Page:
Extremal Combinatorics V: POSETS

This is the remaining post V on partially ordered sets of my series on extremal combinatorics (I,II,III,IV,VI). 

We will talk here about POSETS – partially ordered sets. The study of order is very important in many areas of mathematics starting with the order relation on the integers and reals in algebra and in Euclidean geometry. The set of all subsets of a set can be partially ordered by inclusion and this is a very basic example of posets. While the study of order and posets is a separate area on its own, parts of it are very important in extremal combinatorics and we will give a little taste here.

Dear readers, please contribute your favorite result or problem on partially ordered sets (or Sorting) in the comment session.

A chain C \subset P in a POSET is a set of elements so that every two of them are comparable. An antichain $A \subset P$ is a set of elements so that every two distinct elemenאs in A are incomparable.  (Antichains are also called independent sets.) An immediate but important Lemma is:

The immediate lemma: The intersection of a chain A and an antichain C contains at most one element. Walla!

Dilworth’s theorem

Dilworth’s theorem (DT): Every finite partially ordered P set can be covered by a(P) chains.

(By the immediate lemma, at least a(P) chains are needed.)

Dual Dilworth theorem: Every partially ordered sets can be covered by c(P) antichains.

(By the immediate lemma, at least c(P) antichains are needed.)

The proof of the dual Dilworth theorem is easy. Note that the set A_1=MIN(P) of minimal elements of P is an antichain. Let A_k = MIN (P\backslash (A_1 \cup A_2 \cup \dots A_{k-1})). We need two easy observations. First, A_k is an antichain and second: If A_k \ne \emptyset then there is a chain with one element from A_i: 1 \le i\le k. Walla!

The proof of Dilworth’s theorem is by induction on $|P|$. For the induction step you first consider the case where every antichain of maximal size is either MAX(P) or MIN (P). In this case you consider a chain with one element in MAX(P) and one element in MIN (P) and delete these elements from P. For the resulting post Q, a(Q)=a(P)-1 and we can use the induction hypothesis.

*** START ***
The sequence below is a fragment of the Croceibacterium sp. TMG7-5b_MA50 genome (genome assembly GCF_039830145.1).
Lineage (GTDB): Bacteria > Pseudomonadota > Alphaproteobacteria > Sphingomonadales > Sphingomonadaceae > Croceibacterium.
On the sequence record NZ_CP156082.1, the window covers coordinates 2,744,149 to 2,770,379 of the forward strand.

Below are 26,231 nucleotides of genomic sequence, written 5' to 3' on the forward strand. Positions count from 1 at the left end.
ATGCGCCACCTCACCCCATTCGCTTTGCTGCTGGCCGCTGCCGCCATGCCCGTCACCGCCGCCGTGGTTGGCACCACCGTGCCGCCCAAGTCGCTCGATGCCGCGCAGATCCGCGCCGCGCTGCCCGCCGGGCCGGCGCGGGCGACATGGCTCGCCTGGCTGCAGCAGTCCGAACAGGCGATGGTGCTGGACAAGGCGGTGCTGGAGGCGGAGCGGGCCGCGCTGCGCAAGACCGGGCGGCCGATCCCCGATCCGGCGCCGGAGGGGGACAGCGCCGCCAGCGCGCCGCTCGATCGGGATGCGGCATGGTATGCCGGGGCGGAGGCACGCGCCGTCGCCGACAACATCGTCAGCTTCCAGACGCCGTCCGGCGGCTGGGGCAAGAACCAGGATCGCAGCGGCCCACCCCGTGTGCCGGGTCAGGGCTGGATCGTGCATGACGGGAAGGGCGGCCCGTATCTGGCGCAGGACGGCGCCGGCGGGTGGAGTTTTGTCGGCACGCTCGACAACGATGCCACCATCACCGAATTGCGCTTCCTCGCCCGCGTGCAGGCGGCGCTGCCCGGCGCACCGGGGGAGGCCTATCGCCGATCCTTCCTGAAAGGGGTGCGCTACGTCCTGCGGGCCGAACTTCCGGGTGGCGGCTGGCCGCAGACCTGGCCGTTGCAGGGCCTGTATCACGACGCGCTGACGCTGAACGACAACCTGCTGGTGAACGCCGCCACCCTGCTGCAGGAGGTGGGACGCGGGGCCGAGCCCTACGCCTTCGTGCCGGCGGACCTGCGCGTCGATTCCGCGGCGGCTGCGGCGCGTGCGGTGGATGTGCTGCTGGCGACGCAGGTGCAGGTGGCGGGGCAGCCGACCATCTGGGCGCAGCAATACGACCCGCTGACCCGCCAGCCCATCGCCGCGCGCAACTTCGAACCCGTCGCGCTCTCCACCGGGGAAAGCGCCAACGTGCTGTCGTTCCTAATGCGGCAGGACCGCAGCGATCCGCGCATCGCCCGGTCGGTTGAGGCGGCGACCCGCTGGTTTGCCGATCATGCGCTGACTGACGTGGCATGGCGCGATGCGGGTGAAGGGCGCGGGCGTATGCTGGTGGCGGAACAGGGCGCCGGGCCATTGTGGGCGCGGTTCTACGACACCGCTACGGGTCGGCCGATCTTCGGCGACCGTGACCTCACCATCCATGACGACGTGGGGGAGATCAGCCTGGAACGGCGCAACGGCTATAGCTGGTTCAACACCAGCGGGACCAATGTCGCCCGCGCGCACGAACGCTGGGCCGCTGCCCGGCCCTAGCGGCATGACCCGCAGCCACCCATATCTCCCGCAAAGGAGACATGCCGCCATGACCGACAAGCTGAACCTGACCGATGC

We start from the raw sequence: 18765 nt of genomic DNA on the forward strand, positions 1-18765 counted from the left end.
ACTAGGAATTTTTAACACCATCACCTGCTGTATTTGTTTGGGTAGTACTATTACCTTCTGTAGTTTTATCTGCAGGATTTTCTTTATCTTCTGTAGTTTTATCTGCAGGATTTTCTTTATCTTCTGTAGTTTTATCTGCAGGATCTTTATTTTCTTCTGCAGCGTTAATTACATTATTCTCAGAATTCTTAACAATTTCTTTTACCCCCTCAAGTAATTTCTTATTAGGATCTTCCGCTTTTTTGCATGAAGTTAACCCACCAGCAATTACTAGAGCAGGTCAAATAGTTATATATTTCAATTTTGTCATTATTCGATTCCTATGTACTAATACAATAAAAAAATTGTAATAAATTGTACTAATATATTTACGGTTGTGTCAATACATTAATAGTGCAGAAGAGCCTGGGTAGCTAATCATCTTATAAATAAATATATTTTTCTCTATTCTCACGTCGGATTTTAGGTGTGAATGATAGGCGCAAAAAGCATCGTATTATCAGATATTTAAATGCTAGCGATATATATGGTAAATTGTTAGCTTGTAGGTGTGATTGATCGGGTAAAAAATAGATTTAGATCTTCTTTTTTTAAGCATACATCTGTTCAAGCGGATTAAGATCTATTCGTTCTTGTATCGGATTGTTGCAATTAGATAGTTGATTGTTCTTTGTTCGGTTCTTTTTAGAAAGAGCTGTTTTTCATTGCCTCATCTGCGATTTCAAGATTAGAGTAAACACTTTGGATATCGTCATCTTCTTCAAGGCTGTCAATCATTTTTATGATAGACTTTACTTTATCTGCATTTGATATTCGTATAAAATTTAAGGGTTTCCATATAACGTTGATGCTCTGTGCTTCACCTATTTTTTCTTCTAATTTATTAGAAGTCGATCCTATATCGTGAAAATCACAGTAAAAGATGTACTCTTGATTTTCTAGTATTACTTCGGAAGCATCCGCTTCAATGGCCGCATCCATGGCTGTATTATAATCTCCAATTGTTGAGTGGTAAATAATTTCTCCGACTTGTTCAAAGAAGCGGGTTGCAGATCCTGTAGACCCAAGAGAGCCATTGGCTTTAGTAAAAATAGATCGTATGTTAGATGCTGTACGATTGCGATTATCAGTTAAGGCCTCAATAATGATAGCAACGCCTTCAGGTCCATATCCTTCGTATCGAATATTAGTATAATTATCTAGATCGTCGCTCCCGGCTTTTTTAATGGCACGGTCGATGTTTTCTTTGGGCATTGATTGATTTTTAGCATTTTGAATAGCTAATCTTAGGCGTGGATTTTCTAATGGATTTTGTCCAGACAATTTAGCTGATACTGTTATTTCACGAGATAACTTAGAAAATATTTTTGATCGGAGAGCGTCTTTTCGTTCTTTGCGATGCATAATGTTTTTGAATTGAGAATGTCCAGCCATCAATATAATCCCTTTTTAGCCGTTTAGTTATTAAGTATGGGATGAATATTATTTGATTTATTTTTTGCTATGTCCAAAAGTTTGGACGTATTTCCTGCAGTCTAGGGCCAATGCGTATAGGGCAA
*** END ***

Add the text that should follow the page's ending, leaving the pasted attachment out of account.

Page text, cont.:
Otherwise there is an antichain A of maximum size t=a(P) which is not MAX(P) or MIN(P).  Put A=\{a_1,a_2,\dots,a_t\}. Let P^+ be the set of elements in P which are larger or equal some element in A, and let P^- be the set of elements in P which are smaller or equal some element in A.


  1. P^+ \cup P^-=P. Otherwise we could add an element to A to form a larger antichain.
  2. P^+ \cap P^- = A. Otherwise, there will be two elements of A which are comparable.

So by the induction hypothesis P^+ can be covered by t chains C_1^+, C_2^+, \dots, C_t^+ and P^- can be covered by a(P$ chains C_1^-, C_2^-, \dots, C_t^-. Bu re-indexing we can assume that both C_i^+ and C_i^- contains a_i. It follows that a_i is the minimal element in $C_i^+$ and the maximal element in $C_i^-$ and hence C_i=:C_i^+ \cup C_i^- is a chain. The t chains C_1, C_2, \dots, C_t cover P. Sababa!

An important Corollary both from Dilworth’s theorem and its dual is that

a(P) c(P) \ge |P|.

Erdos-Szekeres theorem

The fundamental Erdos Szekeres theorem asserts that if n=ab+1 then every sequence a_1,a_2,\dots ,a_n of different real numbers contains a monotone increasing sequence of length a+1 or a monotone decreasing sequence of length b+1.

There are simple proofs. For example, associate to every k a pair (I_k,D_k) of integers where  I_k is the maximum length of the increasing subsequence starting with a_k and D_k is the maximum length of the deccreasing subsequence starting with a_k. The result follows from the easy observation that all these pairs are different.

Both Dilworth’ theorem and its easy dual imply easily (in fact we need only the important corollary) the Erdos Szekeres theorem when we define the following partial order: i < k if both i<k and a_i < a_k.

Looking at Sperner’s theorem again

Sperner’s theorem asserts that the maximal size of an antichain of subsets of an n elements set is {{n} \choose {[n/2]}}. By Dilworth’s theorem it follows that we can cover all sets by {{n} \choose {[n/2]}} chains (and, of course when we exhibit such a covering it reproves Sperner’s theorem). A symmetric saturated chain decomposition is a partition of P(n) (=all subsets of [n]) to saturated chains where each chain has, for some k, sets of sizes $k,k+1,\dots,d-k$. You can build such a decomposition inductively.

Start with a decomposition for n for each chain C_i create a new chain C'_i by adding the element n+1 to every set. And then move the top set in C'_i to C_iWalla!

This is the beginning of a very beautiful story related also to the Dedekind Problem about  number of antichains in P(n).

Curtis Greene and Danny Kleitman

The Greene-Kleitman theorem